Today’s Autumn Statement has left businesses at a “cliff edge”, according to the head of one of the UK’s largest business groups. She said the announcement failed to provide them with answers to their worries on energy prices, the labour market and overseas trade.
Shevaun Haviland, the director-general of the British Chambers of Commerce, which represents companies employing almost six million people in the UK, told Spotlight that Jeremy Hunt’s statement had failed to address business’s most pressing concerns.
Rising energy prices are among their chief worries, Haviland said. Measures were announced in September to shield firms as prices rocketed – but those will run out in April. Although Hunt’s announcement today included plans to extend the energy cap for domestic customers for another six months, he made no mention of business customers.
“One of our manufacturers in the north-west has worked out that their energy bills will go from £9,000 a month to £35,000 a month in April,” said Haviland. “They turn over £50,000 a month. They are saying, ‘we are going to have to make three quarters of our workforce redundant or shut the doors’.”
“It’s a cliff edge for businesses,” she said.
Haviland added that Hunt had also failed to address firms’ concerns about the labour market. Figures published on Tuesday (15 November) by the Office for National Statistics showed employers are struggling to fill jobs, leaving 1.2 million roles vacant – which had pushed average pay growth to 6 per cent, its highest since the Covid pandemic.
“At the moment you can’t get a visa if you’ve got less than the equivalent of an A-level,” said Haviland. “Our hoteliers will say, ‘I don’t need A-levels, I need people who have great customer service to run the front desk.’”
Businesses are increasingly concerned by other problems created by Brexit, too, said Haviland – such as a drop in trade with the EU. In the forecasts published by the Office for Budget Responsibility (OBR) alongside the Autumn Statement today, its economists forecast shrinking growth in exports and imports, and said the UK’s “trade intensity” is 15 per cent lower than it would have been without Brexit. “The latest evidence suggests that Brexit has had a significant adverse impact on UK trade, via reducing both overall trade volumes and the number of trading relationships between UK and EU firms,” they wrote.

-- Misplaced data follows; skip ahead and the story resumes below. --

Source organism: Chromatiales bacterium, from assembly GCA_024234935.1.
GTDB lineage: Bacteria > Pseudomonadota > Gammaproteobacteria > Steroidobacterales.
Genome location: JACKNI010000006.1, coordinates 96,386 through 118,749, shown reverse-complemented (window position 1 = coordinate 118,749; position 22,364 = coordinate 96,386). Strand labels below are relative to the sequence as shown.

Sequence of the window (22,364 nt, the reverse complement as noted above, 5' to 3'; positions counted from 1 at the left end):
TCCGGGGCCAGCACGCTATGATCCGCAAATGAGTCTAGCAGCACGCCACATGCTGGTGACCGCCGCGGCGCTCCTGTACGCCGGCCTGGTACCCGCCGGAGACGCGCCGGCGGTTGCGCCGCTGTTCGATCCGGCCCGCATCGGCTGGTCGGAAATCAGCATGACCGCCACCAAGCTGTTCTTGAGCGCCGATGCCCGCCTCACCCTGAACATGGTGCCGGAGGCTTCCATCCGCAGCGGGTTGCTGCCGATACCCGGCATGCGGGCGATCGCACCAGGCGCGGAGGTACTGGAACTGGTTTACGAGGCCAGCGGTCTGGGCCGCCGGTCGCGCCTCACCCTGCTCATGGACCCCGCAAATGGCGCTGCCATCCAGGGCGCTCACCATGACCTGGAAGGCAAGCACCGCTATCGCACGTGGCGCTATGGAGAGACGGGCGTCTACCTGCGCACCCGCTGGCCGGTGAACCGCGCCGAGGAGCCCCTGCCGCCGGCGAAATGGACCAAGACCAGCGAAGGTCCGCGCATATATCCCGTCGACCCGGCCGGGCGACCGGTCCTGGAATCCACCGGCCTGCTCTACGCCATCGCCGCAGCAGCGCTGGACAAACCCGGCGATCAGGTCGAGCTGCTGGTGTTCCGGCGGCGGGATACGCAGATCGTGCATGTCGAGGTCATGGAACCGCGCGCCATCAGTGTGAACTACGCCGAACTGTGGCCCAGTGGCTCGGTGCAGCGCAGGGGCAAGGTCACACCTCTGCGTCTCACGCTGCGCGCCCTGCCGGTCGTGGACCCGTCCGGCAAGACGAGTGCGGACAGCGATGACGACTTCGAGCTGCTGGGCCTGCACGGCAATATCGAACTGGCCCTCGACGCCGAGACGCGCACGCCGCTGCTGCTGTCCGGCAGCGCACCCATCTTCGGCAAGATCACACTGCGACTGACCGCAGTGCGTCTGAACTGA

Haviland was disappointed Hunt did not mention the UK’s relationship with the EU. “There is, in our view, a lot we need to fix with our biggest exporting partner, the EU, and the TCA,” she said, referring to the Trade and Cooperation Agreement, the post-Brexit deal signed between the UK and the EU in December 2020.
“The Northern Ireland protocol is currently an obstacle, we need to fix that,” she said. “We have put up huge obstacles with our biggest trading partner, and wherever I go, businesses are saying to me: it’s just so hard, it’s not getting any easier.” One of her members had told her they had stopped exporting to Europe altogether. “It’s just too difficult.”
Ultimately, she said, “the two big things that businesses are worried about are inflation and interest rates. And we know that we’re not going to see any dramatic changes in those in the next year and a bit.
“We need to invest in this period, so we are in a good position. That involves helping on energy bills, ensuring that we can get the labour we need to grow, and improving relationships with our trading partners.”